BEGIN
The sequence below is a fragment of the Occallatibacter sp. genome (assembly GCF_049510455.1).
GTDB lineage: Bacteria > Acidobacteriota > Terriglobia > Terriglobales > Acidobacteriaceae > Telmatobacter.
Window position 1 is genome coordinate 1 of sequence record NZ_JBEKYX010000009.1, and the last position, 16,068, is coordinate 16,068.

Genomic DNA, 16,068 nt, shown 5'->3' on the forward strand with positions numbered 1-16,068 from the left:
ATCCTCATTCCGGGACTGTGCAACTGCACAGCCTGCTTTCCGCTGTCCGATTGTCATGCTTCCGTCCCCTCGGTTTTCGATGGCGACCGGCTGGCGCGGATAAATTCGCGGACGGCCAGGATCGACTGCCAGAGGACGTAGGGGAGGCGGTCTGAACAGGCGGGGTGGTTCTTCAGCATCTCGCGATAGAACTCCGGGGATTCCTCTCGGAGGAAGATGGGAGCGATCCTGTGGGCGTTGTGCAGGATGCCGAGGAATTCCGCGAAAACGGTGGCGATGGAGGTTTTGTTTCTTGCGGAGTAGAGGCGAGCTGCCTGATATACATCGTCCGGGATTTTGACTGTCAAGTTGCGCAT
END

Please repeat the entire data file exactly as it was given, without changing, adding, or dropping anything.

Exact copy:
The sequence below is a fragment of the Occallatibacter sp. genome (assembly GCF_049510455.1).
GTDB lineage: Bacteria > Acidobacteriota > Terriglobia > Terriglobales > Acidobacteriaceae > Telmatobacter.
Window position 1 is genome coordinate 1 of sequence record NZ_JBEKYX010000009.1, and the last position, 16,068, is coordinate 16,068.

Genomic DNA, 16,068 nt, shown 5'->3' on the forward strand with positions numbered 1-16,068 from the left:
ATCCTCATTCCGGGACTGTGCAACTGCACAGCCTGCTTTCCGCTGTCCGATTGTCATGCTTCCGTCCCCTCGGTTTTCGATGGCGACCGGCTGGCGCGGATAAATTCGCGGACGGCCAGGATCGACTGCCAGAGGACGTAGGGGAGGCGGTCTGAACAGGCGGGGTGGTTCTTCAGCATCTCGCGATAGAACTCCGGGGATTCCTCTCGGAGGAAGATGGGAGCGATCCTGTGGGCGTTGTGCAGGATGCCGAGGAATTCCGCGAAAACGGTGGCGATGGAGGTTTTGTTTCTTGCGGAGTAGAGGCGAGCTGCCTGATATACATCGTCCGGGATTTTGACTGTCAAGTTGCGCAT